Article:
We have accumulated huge experience (including experience within the contracts with LANL) on studying the properties of the materials compressed by ultra-high magnetic pressure. During a long time we have been studying compressibility and conductivity of isentropically compressed noble gases and hydrogen isotopes in a crystal state. Thus, we have discovered conducting properties in protium under P~1.5 Mbar [23] and in argon under P~2 Mbar [31]. We have studied dielectric properties of Teflon [32] and compressibility of such materials as quarts, graphite and aluminum [33].

Thus, VNIIEF method to determine density and pressure at the same time based on the sizes of the reference and investigated samples within the range of quasiuniform pressure can be used to build experimentally isentropic lines of solid hydrogen isotopes for the pressure from 3 to 4 Mbar, and in such a way to determine within the said range the parameters of elastic interaction curve for the materials under investigation. In its turn this will help to choose among theoretical models of EOS for hydrogen isotopes the most adequate or to propose a new one.

During the project activity we also assume the possibility to record continuously pressure with the help of barooptic [7] or baroresistive [34] phenomena.


1. Wigner E, Huntigton H.B. J. Chem. Phys. 3 764 (1935).

2. Mao H.K., Hemley R.J. Rev. Mod. Phys. 66 671 (1994).
3. Ashcroft N.W. Phys. Rev. Lett. 21 1748 (1968).
4. J. Oliva and N.W. Ashcroft Phys. Rev. B 23 6399 (1981).
5. J. Oliva and N.W. Ashcroft Phys. Rev. B 25 223 (1982).
6. E.G. Brovman, U. Kagan, A. Kholas ZhETF 61 2429 (1971).
7. Jayaraman Rev. Mod. Phys. 55 65 (1983).
8. J. van Straaten and I.F. Silvera Phys. Rev. B 37 1989 (1988).
9. V.P. Glazkov et al. Pisma v ZhETF 47 661 (1988).
10. R.J. Hemley et al Phys. Rev. B 42 6458 (1990).
11. S.J. Clark, G.J. Ackland, and J. Crain Phys. Rev. B 52 15035 (1995).
12. L. Altshuler UFN 85 198 (1965).
13. N.C. Holmes, M. Ross, and W.J. Nellis Phys. Rev. B 52 15835 (1995).
14. M. Kumari, N. Dass High Temp. High Pressures 22 406 (1990).
15. B.K. Godwal, S.K. Sikka and R. Chidambaram Phys. Rep. 102 122 (1983).
16. F. Grigoriev Pisma v ZhETF 16 286 (1972).
17. F. Grigoriev, S. Kormer,O. Mikhailova, A. Tolochko, V. Urlin ZhETF 69 743 (1975).
18. R.S. Hawke et al Phys.Earth Planet. Interiors 6 44 (1972).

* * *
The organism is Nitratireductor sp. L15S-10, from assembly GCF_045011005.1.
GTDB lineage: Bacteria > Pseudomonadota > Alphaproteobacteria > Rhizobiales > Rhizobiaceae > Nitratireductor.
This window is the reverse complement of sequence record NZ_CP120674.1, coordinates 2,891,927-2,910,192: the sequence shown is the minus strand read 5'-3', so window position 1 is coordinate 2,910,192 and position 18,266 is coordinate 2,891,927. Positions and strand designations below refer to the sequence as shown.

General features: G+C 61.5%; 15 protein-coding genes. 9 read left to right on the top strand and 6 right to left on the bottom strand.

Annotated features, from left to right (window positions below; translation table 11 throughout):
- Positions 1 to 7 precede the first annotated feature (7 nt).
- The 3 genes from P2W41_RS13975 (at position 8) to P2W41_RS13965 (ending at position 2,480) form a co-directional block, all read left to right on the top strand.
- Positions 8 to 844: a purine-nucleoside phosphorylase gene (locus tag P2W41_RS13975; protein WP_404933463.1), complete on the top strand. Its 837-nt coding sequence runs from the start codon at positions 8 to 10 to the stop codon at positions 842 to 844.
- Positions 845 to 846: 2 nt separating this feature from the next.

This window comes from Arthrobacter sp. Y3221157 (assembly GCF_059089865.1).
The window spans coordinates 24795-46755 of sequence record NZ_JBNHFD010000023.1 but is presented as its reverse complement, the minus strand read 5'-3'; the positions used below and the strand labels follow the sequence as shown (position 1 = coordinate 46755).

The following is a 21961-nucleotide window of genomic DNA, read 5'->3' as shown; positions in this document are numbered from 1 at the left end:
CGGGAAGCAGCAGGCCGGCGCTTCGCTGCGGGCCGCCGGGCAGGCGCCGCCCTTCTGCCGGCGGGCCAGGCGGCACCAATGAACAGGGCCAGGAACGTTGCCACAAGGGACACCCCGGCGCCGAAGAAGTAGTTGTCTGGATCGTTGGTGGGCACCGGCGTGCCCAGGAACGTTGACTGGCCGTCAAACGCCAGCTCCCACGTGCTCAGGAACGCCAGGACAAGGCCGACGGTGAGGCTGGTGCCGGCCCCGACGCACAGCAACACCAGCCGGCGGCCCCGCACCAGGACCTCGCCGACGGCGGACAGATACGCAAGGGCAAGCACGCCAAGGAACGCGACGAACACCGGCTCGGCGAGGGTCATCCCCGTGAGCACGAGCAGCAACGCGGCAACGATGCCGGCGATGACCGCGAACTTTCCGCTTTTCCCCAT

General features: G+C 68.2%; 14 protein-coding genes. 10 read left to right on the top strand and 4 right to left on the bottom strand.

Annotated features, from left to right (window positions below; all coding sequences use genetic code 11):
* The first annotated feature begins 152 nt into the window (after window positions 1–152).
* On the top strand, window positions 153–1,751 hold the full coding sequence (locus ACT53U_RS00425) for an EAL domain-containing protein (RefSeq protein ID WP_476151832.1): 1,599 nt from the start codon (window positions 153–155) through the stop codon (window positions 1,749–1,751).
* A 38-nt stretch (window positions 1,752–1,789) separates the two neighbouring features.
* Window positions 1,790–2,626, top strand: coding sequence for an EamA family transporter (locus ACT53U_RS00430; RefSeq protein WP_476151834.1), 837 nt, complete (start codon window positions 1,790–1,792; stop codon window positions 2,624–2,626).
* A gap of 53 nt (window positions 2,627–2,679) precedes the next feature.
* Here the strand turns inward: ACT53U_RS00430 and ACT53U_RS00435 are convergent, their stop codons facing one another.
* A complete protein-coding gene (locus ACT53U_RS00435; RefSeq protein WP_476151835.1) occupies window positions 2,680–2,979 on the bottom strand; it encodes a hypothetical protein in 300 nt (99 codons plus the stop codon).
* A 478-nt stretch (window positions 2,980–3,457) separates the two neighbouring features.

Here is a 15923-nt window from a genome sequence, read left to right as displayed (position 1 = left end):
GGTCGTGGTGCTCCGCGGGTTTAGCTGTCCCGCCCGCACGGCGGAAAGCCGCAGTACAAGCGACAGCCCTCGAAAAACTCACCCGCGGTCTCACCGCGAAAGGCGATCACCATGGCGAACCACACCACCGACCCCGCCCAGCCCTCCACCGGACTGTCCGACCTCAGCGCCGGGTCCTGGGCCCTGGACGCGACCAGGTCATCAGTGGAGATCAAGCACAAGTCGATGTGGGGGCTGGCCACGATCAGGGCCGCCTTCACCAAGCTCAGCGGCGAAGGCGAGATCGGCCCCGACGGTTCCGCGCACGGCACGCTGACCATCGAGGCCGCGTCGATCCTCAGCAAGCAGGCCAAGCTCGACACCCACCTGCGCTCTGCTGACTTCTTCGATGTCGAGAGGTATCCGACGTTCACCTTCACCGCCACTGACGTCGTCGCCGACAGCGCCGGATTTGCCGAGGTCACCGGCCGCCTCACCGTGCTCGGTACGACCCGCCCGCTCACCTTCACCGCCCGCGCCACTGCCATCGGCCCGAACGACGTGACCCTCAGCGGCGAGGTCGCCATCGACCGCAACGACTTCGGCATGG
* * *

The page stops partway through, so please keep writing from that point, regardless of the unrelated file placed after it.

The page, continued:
19. H. Knoepfel Pulsed High Magnetic Fields. Amsterdam – London 1970
20. V. Matveev, I. Medvedev, V. Prut, P. Suslov, S. Shibaiev Pisma v ZhETF 39 219 (1984).
21. A.I. Pavlovski, In: Sverhsilnyie magnitnye polya./Pod redactsiyej V.M. Titiva, G.A. Shvetsova. M: Nauka, 1984, p. 19.
22. A.I. Pavlovski Priroda 1990 #8, p. 39.
23. A.I. Pavlovskii et al. In: MG-IV, Megagauses Technology and Pulsed Power Applications. 1986, p.255.
24. N.N. Kalitkin, L.V. Kuzmina. In: Udarnye volny I ekstremalnye sostoyaniya veshestva. M: Nauka, 2000, p.107.
25. L. Altshuler, S. Brusnikin, E. Kuzmenkov, ZhPMTF №1 134 (1987).
26. A.I. Pavlovski et al. DAN SSSR 160 68 (1965).
27. Y.P. Kuropatkin et al. In: BIM-M//11th IEEE Pulsed Power Conference. Digest of technical papers/ Eds. G.Cooperstein and I.Vitkovitsky. 1997, p.1663.
28. V.V. Aseeva et al. In: Megagaussnaya impulsnaya tekhnologiya i primeneniya/Pod red V.K. Chernysheva, V.D. Selemira, L.N. Plyaskevicha. Sarov, VNIIEF, 1997, p. 510.
29. V.V. Aseeva, G.V. Boriskov, and A.I. Panov. In: Abstracts of VIIIth International Conference on Megagauss Magnetic Field Generation and Related Topics. October 18-23, 1998. Tallahassee, Florida, USA, p. 167.
30. G.V. Boriskov et al. In: Abstracts of VIIIth International Conference on Megagauss Magnetic Field Generation and Related Topics. October 18-23, 1998. Tallahassee, Florida, USA, p. 174.
31. M.I. Dolotenko Megagaussnaya impulsnaya tekhnologiya i primeneniya/Pod red V.K. Chernysheva, V.D. Selemira, L.N. Plyaskevicha. Sarov, VNIIEF, 1997, p. 805
32. V.V. Aseeva et al. In: Abstracts of VIIIth Int. Conference on Megagauss Magnetic Field Generation and Related Topics. October 18-23, 1998. Tallahassee, Florida, USA, p. 168.
33. A.I. Pavlovskii et al. In: MG IV, Megagauses Fields and Pulsed Power Systems/Eds. V.M. Titov and G.A. Shvetsov. N.Y. Nova Science Publishers 1990, p.155.
34. G. Kannel. Primeneniye manganinovykh datchikov dlya izmereniya davleniy udarnogo szatiya kodensirovannykh sred. IHF AN SSSR, Chernogolovka, 1973. Dep.VINITI, 477-47, p.40.


The International Science and Technology Center (ISTC) is an intergovernmental organization connecting scientists from Kazakhstan, Armenia, Tajikistan, Kyrgyzstan, and Georgia with their peers and research organizations in the EU, Japan, Republic of Korea, Norway and the United States.


ISTC facilitates international science projects and assists the global scientific and business community to source and engage with CIS and Georgian institutes that develop or possess an excellence of scientific know-how.

Promotional Material

Значимы проект

See ISTC's new Promotional video view